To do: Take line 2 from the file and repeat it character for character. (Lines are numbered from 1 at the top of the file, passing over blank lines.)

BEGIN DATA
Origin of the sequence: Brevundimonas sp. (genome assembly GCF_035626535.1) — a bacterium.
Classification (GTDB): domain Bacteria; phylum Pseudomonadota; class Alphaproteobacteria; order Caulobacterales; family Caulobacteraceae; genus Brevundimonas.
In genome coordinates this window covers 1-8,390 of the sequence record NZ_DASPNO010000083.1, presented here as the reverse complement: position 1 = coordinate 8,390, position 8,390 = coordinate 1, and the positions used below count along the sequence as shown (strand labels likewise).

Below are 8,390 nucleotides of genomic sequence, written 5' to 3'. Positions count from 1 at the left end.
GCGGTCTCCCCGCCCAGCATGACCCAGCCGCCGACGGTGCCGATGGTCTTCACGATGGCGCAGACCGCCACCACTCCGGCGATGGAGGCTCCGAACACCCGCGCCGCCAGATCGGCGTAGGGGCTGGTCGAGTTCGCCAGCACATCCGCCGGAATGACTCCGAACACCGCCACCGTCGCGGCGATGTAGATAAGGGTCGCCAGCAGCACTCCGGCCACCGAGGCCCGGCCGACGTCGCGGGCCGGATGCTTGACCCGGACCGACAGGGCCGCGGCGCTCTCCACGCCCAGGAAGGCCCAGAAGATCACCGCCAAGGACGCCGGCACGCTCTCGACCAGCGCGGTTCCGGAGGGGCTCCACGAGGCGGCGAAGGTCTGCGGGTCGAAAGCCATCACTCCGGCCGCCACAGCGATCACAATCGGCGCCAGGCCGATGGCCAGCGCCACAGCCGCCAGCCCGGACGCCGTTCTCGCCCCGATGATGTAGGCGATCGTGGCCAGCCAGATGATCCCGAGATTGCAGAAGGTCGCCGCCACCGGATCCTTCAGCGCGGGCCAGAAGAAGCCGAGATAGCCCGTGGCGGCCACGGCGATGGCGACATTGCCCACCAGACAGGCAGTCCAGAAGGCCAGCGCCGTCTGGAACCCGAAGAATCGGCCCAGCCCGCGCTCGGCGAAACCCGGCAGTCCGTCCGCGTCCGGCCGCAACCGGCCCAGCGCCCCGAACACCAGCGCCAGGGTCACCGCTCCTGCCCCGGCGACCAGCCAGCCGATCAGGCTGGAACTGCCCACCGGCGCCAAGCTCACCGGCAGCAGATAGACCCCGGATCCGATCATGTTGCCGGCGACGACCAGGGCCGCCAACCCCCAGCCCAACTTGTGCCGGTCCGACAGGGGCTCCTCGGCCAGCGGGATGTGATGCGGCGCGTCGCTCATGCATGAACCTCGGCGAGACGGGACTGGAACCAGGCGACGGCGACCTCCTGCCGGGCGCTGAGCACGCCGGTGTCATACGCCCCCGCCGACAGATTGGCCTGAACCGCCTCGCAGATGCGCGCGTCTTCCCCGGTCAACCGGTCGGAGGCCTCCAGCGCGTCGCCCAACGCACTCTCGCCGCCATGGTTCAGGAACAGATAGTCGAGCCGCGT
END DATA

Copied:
Classification (GTDB): domain Bacteria; phylum Pseudomonadota; class Alphaproteobacteria; order Caulobacterales; family Caulobacteraceae; genus Brevundimonas.